Bjorn’s Corner: Sustainable Air Transport. Part 25. High Temperature Fuel Cell-based 70-seat airliner

By Bjorn Fehrm

June 24, 2022, ©. Leeham News: Last week, we discussed how a High Temperature Fuel Cell (HTFC) could improve the installation of a propulsion system in our 70-seat airliner. We now add this variant to the systems we examined for installation effects and efficiencies.

The deeper discussion is in the sister article, Part 25P. High Temperature Fuel Cell-based 70-seat airliner.

Figure 1. The ATR 72-600 70-seater turboprop. Source: ATR.

A High Temperature Fuel Cell system for a 70-seat airliner

If we base the fuel cell system on an air-cooled high temperature PEM fuel cell as the company Hypoint proposes for aeronautical applications, it has the potential for lower masses for Balance of plant components and the heavy Thermal management system of a fuel cell propulsion system.

The resulting system, with tank and fuel, is now 1.5 or 1.2 times (superconducting system) heavier than our gas turbine-based system for an aircraft like the ATR72, instead of four to 1.6 times with a low-temperature system.

Retrofits

The retrofit case is still difficult. We lose at least 25 seats and 500nm for an ATR72 if we use non-cryogenic cabling, DC/AC converter, and motor. If we step up to superconduction for these parts, we have a 60-seater with a 250nm range in the best case. It’s before we consider secondary effects like an added drag from the fuel cell cooling (we need to get rid of 5MW of system heat) and effects of where we place the system masses.

The loss of payload and range comes from the fact, that a retrofit can’t change the way the aircraft is designed for maximum weight in the center of the aircraft (the limit is given by the MZFW, max mass with no fuel) compared with the gross weight (MTOW, the maximum allowed aircraft mass). The placement of the eight to nine tonnes retrofit system with its tank and fuel is therefore critical.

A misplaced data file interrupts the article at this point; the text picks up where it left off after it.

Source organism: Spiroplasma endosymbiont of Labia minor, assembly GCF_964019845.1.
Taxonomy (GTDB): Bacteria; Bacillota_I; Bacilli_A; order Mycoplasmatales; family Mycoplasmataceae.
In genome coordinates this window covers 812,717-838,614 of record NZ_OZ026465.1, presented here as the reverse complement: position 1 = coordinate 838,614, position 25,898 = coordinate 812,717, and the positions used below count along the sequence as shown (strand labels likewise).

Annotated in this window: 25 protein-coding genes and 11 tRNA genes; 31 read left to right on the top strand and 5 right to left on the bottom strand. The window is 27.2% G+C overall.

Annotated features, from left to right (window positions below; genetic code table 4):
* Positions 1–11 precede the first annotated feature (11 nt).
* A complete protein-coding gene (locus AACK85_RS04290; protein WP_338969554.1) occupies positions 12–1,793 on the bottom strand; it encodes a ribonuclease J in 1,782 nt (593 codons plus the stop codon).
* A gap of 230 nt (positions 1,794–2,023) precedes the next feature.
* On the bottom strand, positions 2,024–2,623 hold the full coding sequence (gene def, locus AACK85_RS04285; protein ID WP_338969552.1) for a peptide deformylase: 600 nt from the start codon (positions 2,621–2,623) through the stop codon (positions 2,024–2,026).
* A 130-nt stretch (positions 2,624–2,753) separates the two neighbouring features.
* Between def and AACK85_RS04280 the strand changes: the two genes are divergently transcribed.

It replaces a system stored in the wing with a 1.2t system mass and 5 tonnes of fuel. The placement in the wing means the mass is close to where the compensating lift is applied, lowering the flow of stresses in the aircraft. Unless a considerable part of the fuel cell installation mass can be placed in the wing/nacelles, there will be further payload limitations, as stress limits in the airframe get passed.

Clean Sheet aircraft

A clean sheet aircraft project can optimize the aircraft’s configuration and structural characteristics to fit a  fuel cell-based system. If the tank and LH2 fuel are best placed in the center fuselage, the bending moments of the wings are designed for this stress level.

A air cooled high temperature superconducting system brings masses, losses, and cooling problems to levels where there are solutions without the aircraft going from a projected 70-seater to a 60 or 50-seater.

The list of system challenges to solve (superconduction being one) is substantial, but we no longer face brick wall stuff like a 70-to-one mass deficit for energy as battery-based projects do.

The needed system engineering work is daunting, but other steps in our air transport history had similar challenges. It will take time and require substantial investment, but on a physics level, everything is doable (“We don’t need changed physics to make hydrogen aircraft work”: Airbus CEO Guillaume Faury).

At the end of a long road, we have true Zero-emission airliners with useful operational characteristics.

3 Comments on “Bjorn’s Corner: Sustainable Air Transport. Part 25. High Temperature Fuel Cell-based 70-seat airliner

  1. At what point is some engineering university going to give Bjorn a PhD and make him a professor of Aerospace Power Systems?

    • Whittle the accepted inventor of the jet engine ( his patent and bench testing engines were first) never had a PhD ( he had a Masters). Of course neither did the Wright Brothers

  2. I think I have seen graphics for a 70 seat turbo prop with 4 engines.
    In the context of the fuel cell equipped ‘quad’ it allows engines of smaller power and their fuel pods which are still distributed near enough for weight balance reasons.
    As we all know a twin engine plane needs engines sized for losing power from one at take-off and the other continuing the initial climb.
    4 engines changes that as its still only 1 engine power lost.

    The last quad commercial turboprop was the DHC-7 and I think it was 50 passengers. The engines were 11oo shp power each , compared to the near 50 seater DHC-8-300 twin with around 2400 shp , which is very similar to ATR72

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